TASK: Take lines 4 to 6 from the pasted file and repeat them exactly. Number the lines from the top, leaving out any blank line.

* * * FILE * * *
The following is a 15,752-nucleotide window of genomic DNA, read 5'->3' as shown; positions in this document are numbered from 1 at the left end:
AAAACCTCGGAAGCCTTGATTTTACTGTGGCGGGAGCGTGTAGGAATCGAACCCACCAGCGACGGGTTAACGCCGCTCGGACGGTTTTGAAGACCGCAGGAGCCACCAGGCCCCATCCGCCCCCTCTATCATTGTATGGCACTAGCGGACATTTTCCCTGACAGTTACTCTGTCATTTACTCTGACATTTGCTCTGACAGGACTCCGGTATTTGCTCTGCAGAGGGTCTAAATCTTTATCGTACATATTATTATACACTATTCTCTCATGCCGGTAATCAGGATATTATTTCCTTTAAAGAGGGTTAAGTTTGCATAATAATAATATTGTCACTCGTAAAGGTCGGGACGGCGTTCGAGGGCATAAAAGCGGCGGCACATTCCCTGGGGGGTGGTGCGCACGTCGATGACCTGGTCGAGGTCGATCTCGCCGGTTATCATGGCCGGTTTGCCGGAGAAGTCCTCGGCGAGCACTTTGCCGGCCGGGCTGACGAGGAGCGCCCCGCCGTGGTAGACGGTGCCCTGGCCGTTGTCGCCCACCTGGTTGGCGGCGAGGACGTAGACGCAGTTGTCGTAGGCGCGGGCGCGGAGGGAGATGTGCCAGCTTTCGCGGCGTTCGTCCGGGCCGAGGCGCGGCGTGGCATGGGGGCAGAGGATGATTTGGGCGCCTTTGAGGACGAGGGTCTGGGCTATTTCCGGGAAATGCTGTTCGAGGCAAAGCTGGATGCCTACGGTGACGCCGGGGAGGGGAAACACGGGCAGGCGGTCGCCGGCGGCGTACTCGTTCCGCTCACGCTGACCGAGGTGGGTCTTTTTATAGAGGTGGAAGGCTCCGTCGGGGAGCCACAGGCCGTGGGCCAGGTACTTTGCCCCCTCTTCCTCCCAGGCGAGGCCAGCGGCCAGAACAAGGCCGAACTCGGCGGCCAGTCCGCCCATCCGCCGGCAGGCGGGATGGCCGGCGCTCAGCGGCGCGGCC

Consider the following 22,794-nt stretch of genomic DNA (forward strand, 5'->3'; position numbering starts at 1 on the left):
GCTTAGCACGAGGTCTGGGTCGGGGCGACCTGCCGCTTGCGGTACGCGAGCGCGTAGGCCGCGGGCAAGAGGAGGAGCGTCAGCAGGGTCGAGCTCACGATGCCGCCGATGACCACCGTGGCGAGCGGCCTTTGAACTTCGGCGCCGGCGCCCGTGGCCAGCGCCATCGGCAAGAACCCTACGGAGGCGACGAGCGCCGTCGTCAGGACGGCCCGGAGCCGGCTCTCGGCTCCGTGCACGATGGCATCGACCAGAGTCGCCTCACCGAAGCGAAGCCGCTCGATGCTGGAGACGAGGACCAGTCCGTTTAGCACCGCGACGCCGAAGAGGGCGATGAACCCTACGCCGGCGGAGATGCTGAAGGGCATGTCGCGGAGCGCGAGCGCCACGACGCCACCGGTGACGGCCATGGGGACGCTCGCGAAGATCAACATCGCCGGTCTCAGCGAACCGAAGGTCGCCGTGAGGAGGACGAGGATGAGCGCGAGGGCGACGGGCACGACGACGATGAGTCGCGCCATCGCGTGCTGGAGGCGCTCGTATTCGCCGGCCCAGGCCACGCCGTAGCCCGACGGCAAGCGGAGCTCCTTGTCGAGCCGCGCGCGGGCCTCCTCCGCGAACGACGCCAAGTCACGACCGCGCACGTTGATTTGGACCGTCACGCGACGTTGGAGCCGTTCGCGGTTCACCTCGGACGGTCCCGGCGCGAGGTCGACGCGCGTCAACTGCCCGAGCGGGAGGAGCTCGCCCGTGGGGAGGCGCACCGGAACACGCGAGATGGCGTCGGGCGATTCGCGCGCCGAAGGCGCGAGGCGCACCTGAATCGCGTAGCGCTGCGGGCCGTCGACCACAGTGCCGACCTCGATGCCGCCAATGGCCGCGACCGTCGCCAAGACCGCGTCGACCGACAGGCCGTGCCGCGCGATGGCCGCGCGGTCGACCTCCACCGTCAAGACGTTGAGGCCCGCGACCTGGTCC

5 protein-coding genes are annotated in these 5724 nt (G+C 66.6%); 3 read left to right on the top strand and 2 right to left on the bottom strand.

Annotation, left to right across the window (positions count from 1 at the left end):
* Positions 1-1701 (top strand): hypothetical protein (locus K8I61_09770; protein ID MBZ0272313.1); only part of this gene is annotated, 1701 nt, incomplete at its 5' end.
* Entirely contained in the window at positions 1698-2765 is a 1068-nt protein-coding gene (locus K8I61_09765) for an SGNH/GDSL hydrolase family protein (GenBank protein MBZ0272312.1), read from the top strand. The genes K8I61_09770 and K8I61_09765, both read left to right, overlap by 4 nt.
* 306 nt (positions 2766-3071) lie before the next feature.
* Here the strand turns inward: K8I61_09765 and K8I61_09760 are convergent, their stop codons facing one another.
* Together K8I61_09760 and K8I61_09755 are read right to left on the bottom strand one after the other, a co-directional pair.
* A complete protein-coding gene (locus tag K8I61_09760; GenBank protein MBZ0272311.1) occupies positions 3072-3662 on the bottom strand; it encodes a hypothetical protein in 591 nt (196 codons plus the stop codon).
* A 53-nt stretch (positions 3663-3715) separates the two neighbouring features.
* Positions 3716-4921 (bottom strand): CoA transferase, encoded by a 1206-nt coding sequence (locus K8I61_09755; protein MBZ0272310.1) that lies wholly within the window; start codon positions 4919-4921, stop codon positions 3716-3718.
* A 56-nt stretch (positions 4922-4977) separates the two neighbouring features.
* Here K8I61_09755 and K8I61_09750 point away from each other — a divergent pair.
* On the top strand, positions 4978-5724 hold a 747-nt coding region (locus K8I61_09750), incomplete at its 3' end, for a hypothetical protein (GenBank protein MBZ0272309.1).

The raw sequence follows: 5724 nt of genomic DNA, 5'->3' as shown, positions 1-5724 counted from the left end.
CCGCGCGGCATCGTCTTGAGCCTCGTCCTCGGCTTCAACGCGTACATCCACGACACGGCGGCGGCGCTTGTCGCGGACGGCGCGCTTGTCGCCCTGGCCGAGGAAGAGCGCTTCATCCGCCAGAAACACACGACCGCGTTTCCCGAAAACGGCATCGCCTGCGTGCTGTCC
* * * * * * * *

GCTTAGCACGAGGTCTGGGTCGGGGCGACCTGCCGCTTGCGGTACGCGAGCGCGTAGGCCGCGGGCAAGAGGAGGAGCGTCAGCAGGGTCGAGCTCACGATGCCGCCGATGACCACCGTGGCGAGCGGCCTTTGAACTTCGGCGCCGGCGCCCGTGGCCAGCGCCATCGGCAAGAACCCTACGGAGGCGACGAGCGCCGTCGTCAGGACGGCCCGGAGCCGGCTCTCGGCTCCGTGCACGATGGCATCGACCAGAGTCGCCTCACCGAAGCGAAGCCGCTCGATGCTGGAGACGAGGACCAGTCCGTTTAGCACCGCGACGCCGAAGAGGGCGATGAACCCTACGCCGGCGGAGATGCTGAAGGGCATGTCGCGGAGCGCGAGCGCCACGACGCCACCGGTGACGGCCATGGGGACGCTCGCGAAGATCAACATCGCCGGTCTCAGCGAACCGAAGGTCGCCGTGAGGAGGACGAGGATGAGCGCGAGGGCGACGGGCACGACGACGATGAGTCGCGCCATCGCGTGCTGGAGGCGCTCGTATTCGCCGGCCCAGGCCACGCCGTAGCCCGACGGCAAGCGGAGCTCCTTGTCGAGCCGCGCGCGGGCCTCCTCCGCGAACGACGCCAAGTCACGACCGCGCACGTTGATTTGGACCGTCACGCGACGTTGGAGCCGTTCGCGGTTCACCTCGGACGGTCCCGGCGCGAGGTCGACGCGCGTCAACTGCCCGAGCGGGAGGAGCTCGCCCGTGGGGAGGCGCACCGGAACACGCGAGATGGCGTCGGGCGATTCGCGCGCCGAAGGCGCGAGGCGCACCTGAATCGCGTAGCGCTGCGGGCCGTCGACCACAGTGCCGACCTCGATGCCGCCAATGGCCGCGACCGTCGCCAAGACCGCGTCGACCGACAGGCCGTGCCGCGCGATGGCCGCGCGGTCGACCTCCACCGTCAAGACGTTGAGGCCCGCGACCTGGTCC

5 protein-coding genes are annotated in these 5724 nt (G+C 66.6%); 3 read left to right on the top strand and 2 right to left on the bottom strand.

Annotation, left to right across the window (positions count from 1 at the left end):